Killer T cells launch an aggressive attack but don't last for long. Scientists are working on ways to draw a few back to a subdued memory form.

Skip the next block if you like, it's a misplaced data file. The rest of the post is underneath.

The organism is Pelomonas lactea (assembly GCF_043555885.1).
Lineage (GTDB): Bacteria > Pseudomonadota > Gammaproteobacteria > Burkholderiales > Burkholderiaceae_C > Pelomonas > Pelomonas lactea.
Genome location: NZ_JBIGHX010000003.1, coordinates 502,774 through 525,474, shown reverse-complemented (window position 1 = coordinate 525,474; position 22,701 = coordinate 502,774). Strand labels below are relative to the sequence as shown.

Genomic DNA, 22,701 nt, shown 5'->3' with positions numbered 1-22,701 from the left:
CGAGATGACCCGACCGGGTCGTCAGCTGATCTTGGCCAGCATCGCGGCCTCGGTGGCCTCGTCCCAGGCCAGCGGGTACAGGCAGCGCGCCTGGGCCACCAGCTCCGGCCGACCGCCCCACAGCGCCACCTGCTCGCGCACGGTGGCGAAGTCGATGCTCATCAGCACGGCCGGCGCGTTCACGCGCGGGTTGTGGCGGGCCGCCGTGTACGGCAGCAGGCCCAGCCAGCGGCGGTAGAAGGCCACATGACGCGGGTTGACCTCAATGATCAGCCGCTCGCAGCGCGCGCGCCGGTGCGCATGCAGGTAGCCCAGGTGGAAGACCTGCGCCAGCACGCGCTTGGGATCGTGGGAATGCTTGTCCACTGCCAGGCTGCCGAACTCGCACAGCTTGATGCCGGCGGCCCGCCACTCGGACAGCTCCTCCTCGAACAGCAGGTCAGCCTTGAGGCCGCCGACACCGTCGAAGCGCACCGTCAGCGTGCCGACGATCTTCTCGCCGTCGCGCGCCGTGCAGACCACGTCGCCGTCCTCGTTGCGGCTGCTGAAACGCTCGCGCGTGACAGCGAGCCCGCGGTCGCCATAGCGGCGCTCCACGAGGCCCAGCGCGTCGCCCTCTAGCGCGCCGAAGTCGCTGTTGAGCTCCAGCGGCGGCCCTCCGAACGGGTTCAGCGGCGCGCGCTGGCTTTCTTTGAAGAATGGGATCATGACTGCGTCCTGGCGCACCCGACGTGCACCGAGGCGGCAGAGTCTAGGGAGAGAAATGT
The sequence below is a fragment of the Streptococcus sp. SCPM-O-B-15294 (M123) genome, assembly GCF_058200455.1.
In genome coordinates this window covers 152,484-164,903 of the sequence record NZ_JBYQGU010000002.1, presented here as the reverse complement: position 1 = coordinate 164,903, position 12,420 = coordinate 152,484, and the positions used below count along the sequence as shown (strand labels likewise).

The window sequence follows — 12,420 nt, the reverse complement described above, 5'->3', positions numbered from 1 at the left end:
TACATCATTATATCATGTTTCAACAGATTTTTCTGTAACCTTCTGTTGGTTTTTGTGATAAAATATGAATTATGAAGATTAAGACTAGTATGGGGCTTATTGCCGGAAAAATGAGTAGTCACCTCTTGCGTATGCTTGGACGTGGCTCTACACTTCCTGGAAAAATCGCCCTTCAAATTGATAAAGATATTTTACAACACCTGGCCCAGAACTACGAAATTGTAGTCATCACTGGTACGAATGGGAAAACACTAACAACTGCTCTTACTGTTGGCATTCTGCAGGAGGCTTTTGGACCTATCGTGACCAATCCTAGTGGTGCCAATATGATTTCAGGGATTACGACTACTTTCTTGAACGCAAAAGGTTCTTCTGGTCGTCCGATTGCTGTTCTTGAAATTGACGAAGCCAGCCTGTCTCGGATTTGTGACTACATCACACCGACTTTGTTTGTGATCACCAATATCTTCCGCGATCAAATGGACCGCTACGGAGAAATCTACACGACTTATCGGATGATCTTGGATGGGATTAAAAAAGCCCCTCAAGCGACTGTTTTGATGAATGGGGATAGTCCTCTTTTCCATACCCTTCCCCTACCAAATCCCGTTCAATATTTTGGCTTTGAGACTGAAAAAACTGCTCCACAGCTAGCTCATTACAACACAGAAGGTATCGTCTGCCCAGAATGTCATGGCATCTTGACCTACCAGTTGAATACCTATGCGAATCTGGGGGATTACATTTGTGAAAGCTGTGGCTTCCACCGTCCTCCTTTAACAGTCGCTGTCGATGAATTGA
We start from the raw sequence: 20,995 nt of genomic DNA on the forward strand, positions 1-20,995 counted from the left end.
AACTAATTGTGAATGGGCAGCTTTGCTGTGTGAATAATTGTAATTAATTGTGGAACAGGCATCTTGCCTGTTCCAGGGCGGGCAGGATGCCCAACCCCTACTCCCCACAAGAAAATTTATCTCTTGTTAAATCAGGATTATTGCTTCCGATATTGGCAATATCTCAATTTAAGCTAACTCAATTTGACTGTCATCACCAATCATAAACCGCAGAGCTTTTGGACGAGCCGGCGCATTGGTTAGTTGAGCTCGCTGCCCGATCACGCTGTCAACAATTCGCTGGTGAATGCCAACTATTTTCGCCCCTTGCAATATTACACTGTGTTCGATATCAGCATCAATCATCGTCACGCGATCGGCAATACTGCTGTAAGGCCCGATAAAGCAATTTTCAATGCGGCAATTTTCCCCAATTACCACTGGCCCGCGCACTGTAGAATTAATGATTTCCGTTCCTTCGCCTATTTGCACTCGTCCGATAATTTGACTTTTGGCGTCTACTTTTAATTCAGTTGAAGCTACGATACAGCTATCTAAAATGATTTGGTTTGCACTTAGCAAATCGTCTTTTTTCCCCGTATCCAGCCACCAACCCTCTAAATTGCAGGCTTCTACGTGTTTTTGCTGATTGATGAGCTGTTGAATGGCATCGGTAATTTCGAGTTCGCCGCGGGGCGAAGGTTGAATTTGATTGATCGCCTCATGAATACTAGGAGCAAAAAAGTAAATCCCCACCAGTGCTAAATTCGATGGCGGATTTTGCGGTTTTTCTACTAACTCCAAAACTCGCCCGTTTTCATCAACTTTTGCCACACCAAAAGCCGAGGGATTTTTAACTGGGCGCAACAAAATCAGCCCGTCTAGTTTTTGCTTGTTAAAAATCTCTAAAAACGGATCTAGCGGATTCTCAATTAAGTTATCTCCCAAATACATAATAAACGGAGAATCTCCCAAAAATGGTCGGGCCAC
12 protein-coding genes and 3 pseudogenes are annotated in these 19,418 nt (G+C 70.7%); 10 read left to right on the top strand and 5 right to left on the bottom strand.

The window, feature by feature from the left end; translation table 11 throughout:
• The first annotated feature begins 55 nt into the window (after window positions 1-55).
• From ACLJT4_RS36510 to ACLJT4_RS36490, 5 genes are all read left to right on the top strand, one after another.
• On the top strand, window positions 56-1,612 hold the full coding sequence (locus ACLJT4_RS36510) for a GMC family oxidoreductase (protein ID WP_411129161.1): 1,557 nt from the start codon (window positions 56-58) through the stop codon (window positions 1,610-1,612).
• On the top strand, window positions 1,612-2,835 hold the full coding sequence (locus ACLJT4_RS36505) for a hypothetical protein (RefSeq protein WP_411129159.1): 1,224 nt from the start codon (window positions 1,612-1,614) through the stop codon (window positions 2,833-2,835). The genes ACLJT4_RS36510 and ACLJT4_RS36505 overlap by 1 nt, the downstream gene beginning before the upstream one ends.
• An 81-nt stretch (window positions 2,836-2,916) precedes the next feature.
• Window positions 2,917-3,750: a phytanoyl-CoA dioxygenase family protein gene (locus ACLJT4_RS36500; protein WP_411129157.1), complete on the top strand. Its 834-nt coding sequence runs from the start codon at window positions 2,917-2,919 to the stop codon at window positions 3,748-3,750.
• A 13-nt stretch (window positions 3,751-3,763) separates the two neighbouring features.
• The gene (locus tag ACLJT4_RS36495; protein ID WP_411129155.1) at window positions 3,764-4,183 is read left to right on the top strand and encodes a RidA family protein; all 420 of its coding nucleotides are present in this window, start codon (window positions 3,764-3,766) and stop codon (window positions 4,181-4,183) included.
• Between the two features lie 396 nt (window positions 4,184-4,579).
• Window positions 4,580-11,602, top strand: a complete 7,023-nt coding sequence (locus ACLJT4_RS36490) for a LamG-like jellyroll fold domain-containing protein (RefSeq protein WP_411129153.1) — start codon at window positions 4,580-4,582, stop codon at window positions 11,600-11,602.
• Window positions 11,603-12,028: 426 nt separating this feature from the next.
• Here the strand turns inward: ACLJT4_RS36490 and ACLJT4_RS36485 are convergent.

It does well to remember your enemies. When the human body encounters an infectious agent for the first time, it (often) successfully beats back the intruder by expanding in great number the immune cells that are specially equipped to clear out the pathogens and infected cells. After health is restored, a few "memory" versions of these immune cells remain, such that, should the infectious agent make a second unwelcome appearance, the immune response is quicker and more intense.